Here’s how the trick is done. Payback‘s production designer, Richard Hoover, cannily selected locations in New York and Chicago to assemble a “film noir” city, whose name (so far as I can tell) is Metropolis. This nonplace is made up entirely of iconic images: Art Deco skyscrapers, elevated trains, chrome-plated diners, the deluxe apartment buildings of another era. Which era? It’s hard to say. Everything you see, from the Cadillac sedans to the men’s suits, could be found on the street today, and everything could have come from forty years ago. When a character makes a wisecrack about President Nixon, you don’t know whether he’s reminiscing or foretelling the future. To complete the impression of the historic contemporary, Payback is shot in a muted palette. Reds are made to stand out (as you’d expect would be the case when so many of the characters are beaten bloody, shot, burned or blown up); otherwise, cinematographer Ericson Core provides a teasing recollection of black-and-white while satisfying the present-day audience’s demand for color.

In this way, intuition becomes genre, and discoveries turn into conventions. You may have seen this kind of “noir” before–for example, in last year’s Dark City, another self-consciously clever mishmash of period clichés. That picture updated its noir icons by making them part of a lunkheaded science-fiction plot. Payback prefers to draw the audience into a complicitous irony. The fun (if you feel it’s fun) comes from your satisfaction at noting how noir this “noir” can be.

The story, for the record, is a simple one. Boy has large sack of cash and blond hooker; boy loses sack of cash and blond hooker; boy gets bigger sack of cash and better blond hooker. I find it interesting that this plot, in particular, should become a vehicle for complacency. You may draw your own conclusions. I merely note that Payback was written and directed by Brian Helgeland, who achieved success two years ago as the screenwriter of L.A. Confidential. To all those who ignored the shabbier aspects of that movie and praised it as something strong and fresh, I now say, with little pleasure: I told you so.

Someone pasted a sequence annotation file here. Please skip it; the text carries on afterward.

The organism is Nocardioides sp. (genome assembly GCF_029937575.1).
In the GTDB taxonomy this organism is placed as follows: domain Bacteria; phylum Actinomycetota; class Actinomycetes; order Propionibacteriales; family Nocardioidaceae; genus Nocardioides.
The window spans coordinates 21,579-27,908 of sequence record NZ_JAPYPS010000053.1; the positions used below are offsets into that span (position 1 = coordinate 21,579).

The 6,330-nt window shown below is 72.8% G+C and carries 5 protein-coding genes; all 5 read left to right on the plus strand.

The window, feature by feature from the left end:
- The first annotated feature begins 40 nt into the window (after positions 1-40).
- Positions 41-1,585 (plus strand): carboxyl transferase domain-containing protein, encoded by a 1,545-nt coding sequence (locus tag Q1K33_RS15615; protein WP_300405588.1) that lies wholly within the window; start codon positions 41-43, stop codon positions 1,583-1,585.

When you hear that another documentary on the Holocaust is being released, you may reasonably ask how many of these pictures are needed. And when you hear that The Last Days was produced by Steven Spielberg through his Shoah Foundation, you might wonder how much integrity the project could have.

My provisional answer to the first question: I suppose people might stop making Holocaust documentaries after there are roughly 6 million of them. As for the second cause for doubt: In The Last Days, the Spielberg touch gives more than it takes away.

Directed and edited by James Moll, The Last Days focuses on the destruction of the Jewish community in Hungary and on the striking fact that the mass murders were carried out at the expense of the Nazis’ war effort. The Germans took full control of Hungary in March 1944: before the D-Day landing but well after Stalingrad, the Axis defeat in North Africa and the fall of Mussolini. By this point, Speer and Göbbels had mobilized their home front, fully expecting to have to fight on German soil. And yet the Nazis allocated a significant portion of their dwindling resources to rounding up and killing the last Jewish population that remained in their hands.